Navigating The Bond Market Maze

By Daniel Beckerman

Much of our strategy in terms of risk management with the Asset Allocation portfolio has increasingly been associated with our viewpoints on interest rates and fixed income.

Rather than discuss particular trades, I thought that it would be most helpful to provide some commentary in terms of our viewpoints in this area.




Bond Risk

Many investors own bonds as part of their overall portfolio.

Bonds are often thought of as the safety portion or "anchor" to an investment portfolio.

However, bonds overall are in a precarious situation as rates have remained quite low. Bonds and interest rates have an inverse relationship.

Now that the US Federal Reserve has increasingly been talking about when to raise rates, this issue is becoming much more prominent.


Bad Bet

Low interest rates has created an asymmetrical risk situation, making bonds (overall) a particularly bad bet at the moment.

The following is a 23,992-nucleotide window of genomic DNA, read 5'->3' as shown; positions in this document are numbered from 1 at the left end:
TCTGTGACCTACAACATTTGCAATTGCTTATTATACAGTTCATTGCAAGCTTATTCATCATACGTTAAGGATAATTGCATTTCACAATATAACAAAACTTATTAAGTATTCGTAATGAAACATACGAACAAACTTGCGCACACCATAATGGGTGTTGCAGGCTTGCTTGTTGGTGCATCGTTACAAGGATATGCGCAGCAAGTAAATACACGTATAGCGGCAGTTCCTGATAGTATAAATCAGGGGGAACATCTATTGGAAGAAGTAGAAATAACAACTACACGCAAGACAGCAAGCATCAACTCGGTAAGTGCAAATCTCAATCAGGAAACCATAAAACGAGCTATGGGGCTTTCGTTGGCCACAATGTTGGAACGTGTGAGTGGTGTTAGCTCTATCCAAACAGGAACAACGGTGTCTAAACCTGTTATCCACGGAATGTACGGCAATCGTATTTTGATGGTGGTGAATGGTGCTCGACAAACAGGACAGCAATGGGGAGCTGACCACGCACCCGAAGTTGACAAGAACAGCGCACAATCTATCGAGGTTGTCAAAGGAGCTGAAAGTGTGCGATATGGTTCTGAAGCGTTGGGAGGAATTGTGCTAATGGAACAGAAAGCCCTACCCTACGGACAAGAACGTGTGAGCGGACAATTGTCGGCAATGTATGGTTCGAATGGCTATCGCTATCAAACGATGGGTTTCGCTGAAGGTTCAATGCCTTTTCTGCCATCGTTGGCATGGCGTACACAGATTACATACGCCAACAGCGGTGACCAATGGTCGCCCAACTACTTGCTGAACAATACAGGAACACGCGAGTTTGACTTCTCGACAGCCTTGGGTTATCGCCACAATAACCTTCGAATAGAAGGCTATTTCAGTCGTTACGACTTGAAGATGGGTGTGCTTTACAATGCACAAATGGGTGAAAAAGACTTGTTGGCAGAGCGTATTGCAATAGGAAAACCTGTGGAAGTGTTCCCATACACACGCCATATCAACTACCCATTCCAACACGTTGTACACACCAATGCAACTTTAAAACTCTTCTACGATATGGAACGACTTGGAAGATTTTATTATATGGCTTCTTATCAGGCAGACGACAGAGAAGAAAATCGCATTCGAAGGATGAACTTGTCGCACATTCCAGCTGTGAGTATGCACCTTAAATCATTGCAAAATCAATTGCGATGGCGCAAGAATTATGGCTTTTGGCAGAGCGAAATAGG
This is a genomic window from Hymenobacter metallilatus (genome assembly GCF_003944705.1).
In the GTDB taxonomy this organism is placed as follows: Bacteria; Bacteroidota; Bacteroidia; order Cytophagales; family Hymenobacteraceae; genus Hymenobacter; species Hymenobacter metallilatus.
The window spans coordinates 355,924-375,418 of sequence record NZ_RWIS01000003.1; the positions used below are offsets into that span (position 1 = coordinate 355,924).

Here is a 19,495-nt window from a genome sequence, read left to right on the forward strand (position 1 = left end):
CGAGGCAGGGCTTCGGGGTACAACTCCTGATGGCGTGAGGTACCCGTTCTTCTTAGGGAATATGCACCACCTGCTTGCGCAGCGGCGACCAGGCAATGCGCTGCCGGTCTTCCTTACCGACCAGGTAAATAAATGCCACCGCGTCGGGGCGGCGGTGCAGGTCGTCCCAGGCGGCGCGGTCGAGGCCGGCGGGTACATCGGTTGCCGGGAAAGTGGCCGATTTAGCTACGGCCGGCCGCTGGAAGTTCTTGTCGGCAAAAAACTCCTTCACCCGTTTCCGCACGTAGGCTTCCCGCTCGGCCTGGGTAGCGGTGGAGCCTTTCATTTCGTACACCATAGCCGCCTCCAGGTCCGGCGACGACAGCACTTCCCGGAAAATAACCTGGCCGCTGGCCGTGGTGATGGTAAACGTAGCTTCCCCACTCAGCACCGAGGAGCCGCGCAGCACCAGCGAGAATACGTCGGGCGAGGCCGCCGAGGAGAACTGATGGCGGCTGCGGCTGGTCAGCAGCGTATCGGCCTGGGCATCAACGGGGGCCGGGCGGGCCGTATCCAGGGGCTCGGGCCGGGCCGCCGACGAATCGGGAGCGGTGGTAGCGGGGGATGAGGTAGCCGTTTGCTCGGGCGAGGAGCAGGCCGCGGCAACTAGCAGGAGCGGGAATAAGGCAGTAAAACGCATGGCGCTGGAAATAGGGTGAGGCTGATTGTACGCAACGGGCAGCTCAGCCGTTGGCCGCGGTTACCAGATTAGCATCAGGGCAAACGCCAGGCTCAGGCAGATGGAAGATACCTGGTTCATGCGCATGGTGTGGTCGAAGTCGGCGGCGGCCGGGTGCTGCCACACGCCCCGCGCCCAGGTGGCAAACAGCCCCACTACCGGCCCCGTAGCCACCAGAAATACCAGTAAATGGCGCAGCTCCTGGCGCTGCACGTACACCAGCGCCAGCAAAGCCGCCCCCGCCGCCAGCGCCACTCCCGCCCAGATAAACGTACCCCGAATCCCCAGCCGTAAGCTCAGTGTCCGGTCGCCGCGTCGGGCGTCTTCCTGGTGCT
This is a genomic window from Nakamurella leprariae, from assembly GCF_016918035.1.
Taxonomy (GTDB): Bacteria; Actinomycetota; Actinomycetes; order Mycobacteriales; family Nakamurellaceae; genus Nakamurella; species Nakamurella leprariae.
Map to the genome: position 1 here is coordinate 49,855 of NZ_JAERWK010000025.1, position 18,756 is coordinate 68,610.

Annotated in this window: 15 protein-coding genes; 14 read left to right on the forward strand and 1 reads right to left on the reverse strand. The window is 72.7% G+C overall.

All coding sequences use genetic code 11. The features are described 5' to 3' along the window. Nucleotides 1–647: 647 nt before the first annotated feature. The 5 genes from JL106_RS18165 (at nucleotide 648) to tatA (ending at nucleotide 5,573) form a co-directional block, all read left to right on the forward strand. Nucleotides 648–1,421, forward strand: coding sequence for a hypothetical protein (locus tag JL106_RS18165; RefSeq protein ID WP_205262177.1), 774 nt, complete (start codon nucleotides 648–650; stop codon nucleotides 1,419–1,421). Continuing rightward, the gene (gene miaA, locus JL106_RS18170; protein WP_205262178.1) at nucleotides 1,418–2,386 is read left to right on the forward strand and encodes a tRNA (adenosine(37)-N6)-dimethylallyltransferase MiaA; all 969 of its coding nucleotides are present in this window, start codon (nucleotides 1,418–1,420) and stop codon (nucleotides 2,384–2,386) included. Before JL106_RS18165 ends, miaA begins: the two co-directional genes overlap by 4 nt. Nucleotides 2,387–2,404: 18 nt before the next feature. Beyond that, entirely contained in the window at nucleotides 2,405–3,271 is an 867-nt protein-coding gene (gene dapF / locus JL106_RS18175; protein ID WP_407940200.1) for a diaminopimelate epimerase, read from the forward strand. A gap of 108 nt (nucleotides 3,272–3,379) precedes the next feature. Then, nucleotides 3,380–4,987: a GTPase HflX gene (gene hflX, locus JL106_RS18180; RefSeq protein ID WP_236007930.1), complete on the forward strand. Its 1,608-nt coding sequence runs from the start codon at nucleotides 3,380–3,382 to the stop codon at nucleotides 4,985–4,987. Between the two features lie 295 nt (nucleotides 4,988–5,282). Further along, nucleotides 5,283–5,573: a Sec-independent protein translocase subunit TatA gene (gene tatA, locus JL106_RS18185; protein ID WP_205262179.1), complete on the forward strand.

That is because interest rates have a lot of room to increase over time, whereas there is not much room for rates to decrease.

For every one percent move up in interest rates treasuries can lose as much as -8.5% (for the 10-year treasury bond) and -17% or more (for the 30-year bond).

Because bonds are an important piece of an overall asset allocation, we have identified some strategies that we believe can help in reducing the interest rate risk associated with fixed income.


Buy Short Term Bonds

Look to minimize duration in a bond portfolio in order to limit interest rate risk. Duration measures sensitivity to interest rate changes.

It is defined based on the number of years it takes for the lender to recoup their investment.

Generally investors should keep their duration relatively low in preparation for rising interest rates. If I am invested in a short term bond such as a two year US government note, it can still lose value if short-term rates go up.

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